Prove that there's no connection between how our society perceives Native women and how it treats them. Good luck with your answer...you'll need it.

If stereotyping and racism don't matter, I guess Hopkins could argue that a few missing or dead Indians don't matter either. After all, tens of thousands of Indians need food and shelter, so why bother about one or two of them? If someone with racist beliefs harms an Indian, who really cares?

You can see the slippery slope here. There's no clear dividing line between "this racism is harmless" and "that racism is harmful." All aspects of racism are connected; they reflect a mindset that expresses itself in matters large and small. The person who shouts an epithet like "Redskin!" may well deny a job, a vote, or a helping hand when an Indian needs one.

Corine Fairbanks addressed this point in "Little Things" Have Big Consequences. I've addressed it many times in postings such as Solving Problems with Critical Thinking, Rob Should Fight Poverty?! and Protesting Mascots = Victimhood?! I've yet to hear a good answer to these arguments.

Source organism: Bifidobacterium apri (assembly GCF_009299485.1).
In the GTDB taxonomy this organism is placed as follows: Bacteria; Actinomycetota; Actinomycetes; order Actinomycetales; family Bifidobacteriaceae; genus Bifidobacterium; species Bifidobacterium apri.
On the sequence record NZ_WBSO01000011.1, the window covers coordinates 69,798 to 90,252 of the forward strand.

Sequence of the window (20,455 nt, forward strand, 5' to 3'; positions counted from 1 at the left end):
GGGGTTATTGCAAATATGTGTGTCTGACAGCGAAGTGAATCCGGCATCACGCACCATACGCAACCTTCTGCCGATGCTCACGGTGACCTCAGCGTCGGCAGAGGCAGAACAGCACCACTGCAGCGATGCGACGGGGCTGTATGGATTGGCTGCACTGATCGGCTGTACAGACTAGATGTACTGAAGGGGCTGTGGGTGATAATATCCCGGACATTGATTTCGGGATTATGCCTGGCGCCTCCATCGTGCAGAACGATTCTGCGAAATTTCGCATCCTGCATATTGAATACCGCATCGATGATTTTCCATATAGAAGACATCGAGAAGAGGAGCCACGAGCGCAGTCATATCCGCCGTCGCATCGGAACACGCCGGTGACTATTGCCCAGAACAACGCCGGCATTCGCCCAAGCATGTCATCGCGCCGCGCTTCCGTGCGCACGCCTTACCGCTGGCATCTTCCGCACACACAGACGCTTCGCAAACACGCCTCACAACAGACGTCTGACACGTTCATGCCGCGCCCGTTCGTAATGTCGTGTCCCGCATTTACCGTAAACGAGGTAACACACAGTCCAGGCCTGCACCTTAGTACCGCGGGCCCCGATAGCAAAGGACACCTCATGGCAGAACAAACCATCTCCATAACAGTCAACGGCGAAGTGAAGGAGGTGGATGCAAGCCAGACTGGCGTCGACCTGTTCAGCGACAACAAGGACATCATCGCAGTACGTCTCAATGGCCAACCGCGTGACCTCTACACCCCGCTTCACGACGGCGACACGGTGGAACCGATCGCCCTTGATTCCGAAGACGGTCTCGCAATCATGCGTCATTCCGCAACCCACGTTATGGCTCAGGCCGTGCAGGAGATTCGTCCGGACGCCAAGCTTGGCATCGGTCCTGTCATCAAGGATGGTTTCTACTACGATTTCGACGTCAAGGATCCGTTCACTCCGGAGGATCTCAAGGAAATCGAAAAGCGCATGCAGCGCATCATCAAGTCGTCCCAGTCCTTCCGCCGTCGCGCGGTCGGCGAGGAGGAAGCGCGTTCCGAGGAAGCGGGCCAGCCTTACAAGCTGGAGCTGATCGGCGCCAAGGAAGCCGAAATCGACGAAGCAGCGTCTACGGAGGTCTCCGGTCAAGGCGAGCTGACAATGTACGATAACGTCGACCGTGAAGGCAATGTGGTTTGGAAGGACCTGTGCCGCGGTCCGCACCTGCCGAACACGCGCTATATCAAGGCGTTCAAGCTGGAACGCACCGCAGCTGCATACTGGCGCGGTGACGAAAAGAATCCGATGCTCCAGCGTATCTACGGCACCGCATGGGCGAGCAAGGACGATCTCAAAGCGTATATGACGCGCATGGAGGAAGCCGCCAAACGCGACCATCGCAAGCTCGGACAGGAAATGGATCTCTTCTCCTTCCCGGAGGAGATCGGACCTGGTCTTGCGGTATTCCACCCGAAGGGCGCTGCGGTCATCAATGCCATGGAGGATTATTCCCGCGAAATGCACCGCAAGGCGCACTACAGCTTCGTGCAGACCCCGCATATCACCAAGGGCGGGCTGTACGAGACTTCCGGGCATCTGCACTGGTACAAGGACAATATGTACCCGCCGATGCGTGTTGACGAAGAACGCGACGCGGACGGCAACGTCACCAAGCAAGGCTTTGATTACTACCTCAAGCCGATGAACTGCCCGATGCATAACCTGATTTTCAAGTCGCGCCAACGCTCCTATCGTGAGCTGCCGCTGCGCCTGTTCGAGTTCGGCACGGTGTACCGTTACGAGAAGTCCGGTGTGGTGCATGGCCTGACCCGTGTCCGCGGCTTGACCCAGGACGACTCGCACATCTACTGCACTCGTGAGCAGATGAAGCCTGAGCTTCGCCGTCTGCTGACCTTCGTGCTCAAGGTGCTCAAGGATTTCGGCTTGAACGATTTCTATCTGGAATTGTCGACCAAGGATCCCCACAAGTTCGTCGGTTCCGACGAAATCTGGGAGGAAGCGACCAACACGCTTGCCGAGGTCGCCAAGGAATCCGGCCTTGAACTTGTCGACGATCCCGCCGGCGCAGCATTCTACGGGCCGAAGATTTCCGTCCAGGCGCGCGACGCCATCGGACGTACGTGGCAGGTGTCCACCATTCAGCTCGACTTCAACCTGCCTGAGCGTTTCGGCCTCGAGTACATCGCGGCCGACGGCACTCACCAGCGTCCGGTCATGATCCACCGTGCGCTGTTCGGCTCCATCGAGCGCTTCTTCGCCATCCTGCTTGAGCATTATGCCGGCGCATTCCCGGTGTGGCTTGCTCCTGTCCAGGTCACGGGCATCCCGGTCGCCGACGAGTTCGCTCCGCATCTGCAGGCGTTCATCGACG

No one's suggesting that Hopkins or anyone should "sustain outrage over a 30-second Conan O’Brien sketch." As I said, the problems with the skit were relatively minor. Most people would have to think about this as much as I did to get its negative implications.

Indeed, Hopkins's column on the subject took more time to write than my posting did. I'd say I gave it the proper amount of attention. She's giving it more attention than it deserves.

Again, the point of my posting was to note the skit's inaccuracy, not its offensiveness. It's about encouraging people to think critically about Native representations in the media. If you know what's right and wrong in the news and the movies, you're better equipped to help Indians with everything from poverty to treaty rights.

As for Hopkins's PC-related questions--"If so, who gives permission? Who’s the PC chief?"--I think that would be me. Just kidding, sort of.

For more on Conan O'Brien's attitude toward Indians, see Burial-Ground Joke on Tonight Show and Indian Casino Joke on Tonight Show.

Below:  A harmless stereotype that isn't worth worrying about while Indians are hungry and homeless?